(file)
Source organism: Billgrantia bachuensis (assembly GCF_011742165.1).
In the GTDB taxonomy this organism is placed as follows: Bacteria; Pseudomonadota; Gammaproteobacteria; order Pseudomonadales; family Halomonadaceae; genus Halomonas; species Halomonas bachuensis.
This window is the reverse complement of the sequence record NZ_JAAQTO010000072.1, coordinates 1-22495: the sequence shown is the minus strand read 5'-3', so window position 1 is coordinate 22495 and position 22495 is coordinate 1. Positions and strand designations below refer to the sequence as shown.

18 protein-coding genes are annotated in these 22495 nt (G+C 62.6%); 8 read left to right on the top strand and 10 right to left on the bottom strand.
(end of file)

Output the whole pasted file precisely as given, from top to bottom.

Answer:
Source organism: Billgrantia bachuensis (assembly GCF_011742165.1).
In the GTDB taxonomy this organism is placed as follows: Bacteria; Pseudomonadota; Gammaproteobacteria; order Pseudomonadales; family Halomonadaceae; genus Halomonas; species Halomonas bachuensis.
This window is the reverse complement of the sequence record NZ_JAAQTO010000072.1, coordinates 1-22495: the sequence shown is the minus strand read 5'-3', so window position 1 is coordinate 22495 and position 22495 is coordinate 1. Positions and strand designations below refer to the sequence as shown.

18 protein-coding genes are annotated in these 22495 nt (G+C 62.6%); 8 read left to right on the top strand and 10 right to left on the bottom strand.